Scholars. That scholars and intellectuals, by sincere search for the truth, may come to know the one true God.
Pope John Paul II wrote of faith and reason as the two wings by which the human spirit can find truth (Fides et Ratio). Himself a prominent scholar, Pope Benedict XVI laments the trend toward relativism among today’s intellectuals. He asks us to pray this month that intellectuals will seek truth sincerely and, by so doing, come to know God.
The union of Christian faith and classical reason, the Pope has said, led to the flourishing of the gospel in the first and second millennia. Faith and reason worked together as scholars and scientists expanded the world’s knowledge. They built an intellectual tradition on the idea that all truth is God’s truth. But that view of truth has weakened in our secular age (Benedict XVI, Address to Academic Community, Prague, Sep. 27, 2009).
The relativism the Holy Father deplores holds that truth is not absolute (true for everyone at all times), but is only true for some people some of the time. Under relativism, truth is no longer objective like a hard fact of physics or math, but is subjective, personal and changeable, like a feeling. (Absurdly, their assertion that truth is relative is itself a claim to absolute truth.)
Benedict says that relativistic scholars tend toward partial and temporary conclusions. Relativists tend to assign the same importance to every idea and be swayed by what is fashionable, convenient, or well-funded.
Meanwhile humans yearn for truth, “and it is to this yearning that religious faith, the various arts, philosophy, theology, and other scientific disciplines, each with its own method, should seek to respond” (Benedict XVI, Sep. 27, 2009).
We pray that scholars and teachers will again seek truth and come to know the one true God.
How will you open yourself to ongoing learning that will help you share your faith with others?
Romans 1: 19-23 For what can be known about God is evident to them… Ever since the creation of the world, his invisible attributes of eternal power and divinity have been able to be understood and perceived in what he has made. As a result, they have no excuse; for although they knew God they did not accord him glory as God or give him thanks. Instead, they became vain in their reasoning, and their senseless minds were darkened. While claiming to be wise, they became fools and exchanged the glory of the immortal God for the likeness of an image of mortal man or of birds or of four-legged animals or of snakes.
The Church’s Missionary Identity. That the Church, aware of its missionary identity, may strive to follow Christ faithfully and to proclaim his gospel to all peoples.
We begin Lent this month — a time for conversion and growth. With that in mind, Pope Benedict asks us to pray that the entire Church may become more aware of its missionary identity, striving to follow Christ faithfully in proclaiming the gospel to the whole world.
Why do we sometimes forget that evangelizing is a happy duty? Jesus has connected us to God. Our lives, even our sufferings, have meaning and purpose now. Thanks to the power of the Holy Spirit, our hearts are full of love for God and for one another. We have received the wonderful gift of eternal life. All of this is tremendously good news. Of course we want to share it with others.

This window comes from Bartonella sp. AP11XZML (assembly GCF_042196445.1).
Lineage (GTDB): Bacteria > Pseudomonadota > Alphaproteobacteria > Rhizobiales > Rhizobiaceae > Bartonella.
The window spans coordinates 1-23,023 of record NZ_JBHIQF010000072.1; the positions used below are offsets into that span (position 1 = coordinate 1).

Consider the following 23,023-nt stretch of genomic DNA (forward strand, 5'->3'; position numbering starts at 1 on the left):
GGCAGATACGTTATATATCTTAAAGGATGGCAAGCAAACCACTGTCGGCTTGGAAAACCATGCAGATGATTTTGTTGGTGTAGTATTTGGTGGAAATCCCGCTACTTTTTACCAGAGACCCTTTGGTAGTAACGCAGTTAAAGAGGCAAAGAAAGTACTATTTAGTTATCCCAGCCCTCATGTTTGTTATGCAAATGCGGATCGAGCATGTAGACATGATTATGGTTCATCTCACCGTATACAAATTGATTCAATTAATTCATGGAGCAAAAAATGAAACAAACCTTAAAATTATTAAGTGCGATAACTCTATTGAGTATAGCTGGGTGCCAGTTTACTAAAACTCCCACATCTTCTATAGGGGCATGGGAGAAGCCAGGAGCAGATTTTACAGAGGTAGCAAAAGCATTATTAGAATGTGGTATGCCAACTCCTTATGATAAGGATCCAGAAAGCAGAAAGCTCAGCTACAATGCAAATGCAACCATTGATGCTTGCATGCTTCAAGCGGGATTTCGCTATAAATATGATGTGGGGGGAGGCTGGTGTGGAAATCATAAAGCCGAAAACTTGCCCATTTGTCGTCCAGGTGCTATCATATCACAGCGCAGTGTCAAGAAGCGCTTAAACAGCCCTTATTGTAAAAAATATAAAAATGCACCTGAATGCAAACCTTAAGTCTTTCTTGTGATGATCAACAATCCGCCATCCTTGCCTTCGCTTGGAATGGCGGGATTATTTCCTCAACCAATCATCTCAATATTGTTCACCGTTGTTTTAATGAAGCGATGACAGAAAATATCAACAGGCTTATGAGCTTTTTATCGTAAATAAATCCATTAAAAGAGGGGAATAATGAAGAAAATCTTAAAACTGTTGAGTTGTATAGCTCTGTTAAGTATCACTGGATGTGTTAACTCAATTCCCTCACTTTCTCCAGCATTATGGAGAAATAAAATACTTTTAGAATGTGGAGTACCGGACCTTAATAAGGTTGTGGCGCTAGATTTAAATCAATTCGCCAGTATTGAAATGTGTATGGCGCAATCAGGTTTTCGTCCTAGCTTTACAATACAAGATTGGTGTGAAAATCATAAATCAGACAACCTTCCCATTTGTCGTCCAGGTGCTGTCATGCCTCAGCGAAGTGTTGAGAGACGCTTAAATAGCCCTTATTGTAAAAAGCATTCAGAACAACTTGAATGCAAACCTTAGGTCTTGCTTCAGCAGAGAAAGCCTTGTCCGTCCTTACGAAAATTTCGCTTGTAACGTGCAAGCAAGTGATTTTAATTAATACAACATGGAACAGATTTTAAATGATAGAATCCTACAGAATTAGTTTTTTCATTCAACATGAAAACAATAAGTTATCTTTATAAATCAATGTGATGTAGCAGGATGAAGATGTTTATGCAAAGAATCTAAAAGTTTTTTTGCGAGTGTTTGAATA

On World Mission Sunday 2009, Pope Benedict wrote, “The Church’s mission is to spread hope contagiously among all peoples.” Contagiously is a word we ordinarily use to describe the spread of disease. But our Holy Father uses it to make the point that we should be spreading the gospel without even being aware of it. People will naturally be drawn to us and become “infected” by our good humor, our kindness, our cheerfulness, our faith. They will want what we have.
In that same message the Pope also asked us “to pray to the Holy Spirit for an increase in the Church’s passion for her mission to spread the Kingdom of God.”
That Kingdom of God is already among us, transforming the world from age to age. The Kingdom of God is within us too, converting and renewing our hearts.
Lent is a time of preparation for Holy Week and the solemn remembrance of Jesus’ life-giving death and resurrection. And it’s preparation for Pentecost, when we pray for a new outpouring of the gifts of the Holy Spirit. May we be open to those gifts and pray, as Pope Benedict has asked, that we may follow Christ, who was led by the Spirit, to proclaim the good news of God’s love in all that he said and did.
How do you show others your joy and gratitude for the gifts that God has given you?
1 Peter 3:15 Always be ready to give an explanation to anyone who asks you for a reason for your hope.
Prayer of the Month
God of my fathers, Lord of mercy, you who have made all things by your word, with you is Wisdom. Send her forth from your holy heavens and from your glorious throne dispatch her that she may be with me and work with me, that I may know what is your pleasure. For she knows and understands all things, and will guide me discreetly in my affairs and safeguard me by her glory.
— from Solomon’s prayer, Wisdom 9: 1-11